#include <iostream>
#include <map>

using namespace std;

template<class T> h(T a) { cout << "h::" << a << endl; }

template<> template<class T1, class T2> h(pair<T1, T2>& p) { cout << "pair::" << p.first << ":::" << p.second << endl;}

int main()
{
h(20);
pair<int, float> p(20, 30.34);
h(p);
}


Comeau C/C++ 4.3.1 (Mar 1 2003 20:09:34) for ONLINE_EVALUATION_BETA1
Copyright 1988-2003 Comeau Computing. All rights reserved.
MODE:strict errors C++

"ComeauTest.c", line 6: error: omission of explicit type is nonstandard
("int"
assumed)
template<class T> h(T a) { cout << "h::" << a << endl; }
^

"ComeauTest.c", line 6: warning: missing return statement at end of non-void
function
"h(T) [with T=T]"
template<class T> h(T a) { cout << "h::" << a << endl; }
^

"ComeauTest.c", line 8: error: omission of explicit type is nonstandard
("int"
assumed)
template<> template<class T1, class T2> h(pair<T1, T2>& p) { cout <<
"pair::"
^

"ComeauTest.c", line 8: error: this declaration cannot have multiple
"template <...>"
clauses
template<> template<class T1, class T2> h(pair<T1, T2>& p) { cout <<
"pair::"
^

"ComeauTest.c", line 6: error: no operator "<<" matches these operands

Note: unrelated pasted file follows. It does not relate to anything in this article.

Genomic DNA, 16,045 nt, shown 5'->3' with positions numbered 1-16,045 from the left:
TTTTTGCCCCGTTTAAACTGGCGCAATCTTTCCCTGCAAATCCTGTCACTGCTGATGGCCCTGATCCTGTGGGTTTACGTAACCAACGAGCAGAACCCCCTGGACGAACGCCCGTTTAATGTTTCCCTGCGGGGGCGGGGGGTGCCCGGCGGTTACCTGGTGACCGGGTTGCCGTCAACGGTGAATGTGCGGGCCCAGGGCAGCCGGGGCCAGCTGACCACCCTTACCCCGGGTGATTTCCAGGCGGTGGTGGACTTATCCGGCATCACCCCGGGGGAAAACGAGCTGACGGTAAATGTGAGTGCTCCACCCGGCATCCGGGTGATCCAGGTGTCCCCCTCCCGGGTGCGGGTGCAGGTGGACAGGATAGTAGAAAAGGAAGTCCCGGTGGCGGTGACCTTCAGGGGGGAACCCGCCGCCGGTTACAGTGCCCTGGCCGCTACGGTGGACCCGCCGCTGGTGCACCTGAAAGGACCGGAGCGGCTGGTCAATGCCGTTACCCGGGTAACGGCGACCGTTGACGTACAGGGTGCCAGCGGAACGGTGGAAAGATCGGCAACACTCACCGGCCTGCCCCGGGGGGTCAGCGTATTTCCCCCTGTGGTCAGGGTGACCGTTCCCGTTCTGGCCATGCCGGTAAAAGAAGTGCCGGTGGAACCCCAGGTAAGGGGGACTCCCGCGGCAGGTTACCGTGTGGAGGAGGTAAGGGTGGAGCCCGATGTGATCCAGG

operand types are: std::basic_ostream<char,
std::char_traits<char>> << std::pair<int, float>
template<class T> h(T a) { cout << "h::" << a << endl; }
^
detected during instantiation of
"int h(T) [with T=std::pair<int, float>]"

4 errors detected in the compilation of "ComeauTest.c".
In strict mode, with -tused, Compile failed
Jul 19 '05 #13

P: n/a
"Chandra Shekhar Kumar" <ch***********@oracle.com> wrote in message
news:3E***************@oracle.com...
That is
what I am trying to do (I think). Its just that when SomeType is
'pair<T1,T2>', you need to specify T1 and T2 too so you can't just say
'template<>' like I have here...
Ahh, so you are trying to partially specialize a function template.
That isn't possible in C++.


u r wrong....
see the code below::
#include <iostream>
#include <map>

using namespace std;

template<class T> h(T a) { cout << "h::" << a << endl; }

template<> template<class T1, class T2> h(pair<T1, T2>& p) { cout <<

"pair::" << p.first << ":::" << p.second << endl;}

int main()
{
h(20);
pair<int, float> p(20, 30.34);
h(p);
}


This code doesn't compile. It's plain bogus. Please try to
compile any code before you post it.
Jul 19 '05 #14

P: n/a
On Wed, 25 Jun 2003 06:31:52 +0530, Chandra Shekhar Kumar
<ch***********@oracle.com> wrote:
>
> template<> template <typename T1, typename T2> iseq(pair<T1, T2>)
What is the above supposed to be? It isn't legal code, in any case.


see the code below and run it, u will understand what i meant by
above...............(use a good compiler ::-))


I have two good compilers (Comeau C++ and G++ 3.2) and neither liked
the code. Here's Comeau's error (once I put return types into the
function declarations)

"main.cpp", line 9: error: this declaration cannot have multiple
"template
<...>" clauses
template<> template<class T1, class T2> void h(pair<T1, T2>& p) {
cout << "pai
r::"
^

#include <iostream>
#include <map>

using namespace std;